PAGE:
Wed March 5, 2014

Kentucky's Courageous Attorneys General, Past and Present

Jack Conway
Credit Kentucky Attorney General's Office

More than a half century ago, my parents gave me for Christmas a copy of John Fitzgerald Kennedy’s Pulitzer Prize-winning book, "Profiles in Courage." It was a collection of stories about United States senators through history who somehow stood up to the prevailing sentiments of their day to take stands that, in time, would earn them special places in history. Among those he included were John Quincy Adams, Daniel Webster, Thomas Hart Benton and Robert A. Taft. A bipartisan group, facing some of the thorniest issues of American history ranging from slavery to fair trials.

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12:16 pm
Thu February 27, 2014

In Defense of Kentucky

Credit ellenm1/Creative Commons

On Tuesday, Gallup-Healthways issued its annual State of American Well-Being Report. This is a study that has been conducted since 2008 to rank states according to six sub-indexes, which assess things like work environment, emotional and physical health, access to basic necessities and healthy behaviors. As seems to be the case too often, Kentucky once again has made news by ranking 49th in the study; only West Virginia ranks lower.

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8:20 am
Sun February 16, 2014

Love and Marriage: 50 Years of Steady Change in Kentucky


Back in 1969, the Four Seasons had a big hit with their recording of Laura Nyro’s “Wedding Bell Blues.” The lyrics end with these lines: 

        I love you so, I always will

        And though devotion rules my heart I take no bows

         But Bill you're never gonna take those wedding vows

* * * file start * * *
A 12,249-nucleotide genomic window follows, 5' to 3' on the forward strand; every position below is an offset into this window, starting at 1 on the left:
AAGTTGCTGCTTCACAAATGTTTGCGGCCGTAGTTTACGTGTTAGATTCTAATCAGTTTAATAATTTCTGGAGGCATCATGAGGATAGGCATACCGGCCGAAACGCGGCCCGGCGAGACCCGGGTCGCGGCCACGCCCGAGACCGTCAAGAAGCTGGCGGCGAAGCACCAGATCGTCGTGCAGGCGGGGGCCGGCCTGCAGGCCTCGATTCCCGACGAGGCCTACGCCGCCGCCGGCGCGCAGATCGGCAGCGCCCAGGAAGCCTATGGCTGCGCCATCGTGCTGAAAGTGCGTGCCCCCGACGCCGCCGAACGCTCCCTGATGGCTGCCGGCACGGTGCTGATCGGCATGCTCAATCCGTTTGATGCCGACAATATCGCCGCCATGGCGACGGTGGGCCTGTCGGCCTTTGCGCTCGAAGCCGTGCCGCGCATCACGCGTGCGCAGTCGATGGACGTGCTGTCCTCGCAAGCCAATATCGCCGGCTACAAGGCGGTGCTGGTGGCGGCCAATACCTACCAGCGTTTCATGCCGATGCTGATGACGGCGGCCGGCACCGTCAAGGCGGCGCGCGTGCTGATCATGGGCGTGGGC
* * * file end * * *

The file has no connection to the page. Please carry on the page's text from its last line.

Oh, come on Bill, oh, come on Bill

        Come on and marry me, Bill, I got the wedding bell blues

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11:05 am
Thu February 13, 2014

Goodnight, Shirley Temple

Credit Twentieth Century-Fox Film Corp.

On Tuesday morning, I was walking into the kitchen for my second cup of coffee when I heard the familiar voice of Shirley Temple singing “On the Good Ship Lollipop” over the radio. I figured there could probably be only one reason for NPR to be playing that recording at the top of the hour: The most famous child actor, ever, had died.

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7:42 am
Thu February 6, 2014

The Changing Attitudes Toward Smoking in Louisville and Beyond

Credit Marlboro

The announcement Wednesday by CVS pharmacies that, as of Oct. 1, they will no longer sell cigarettes in their 7,600 locations is another step in the long march that began 50 years ago this winter, when the Surgeon General’s Report on tobacco and cancer was first issued. (CVS operates 14 stores in Louisville, and is preparing to open a new one on the first floor of the old Stewart’s Dry Goods building at Fourth and Muhammad Ali.)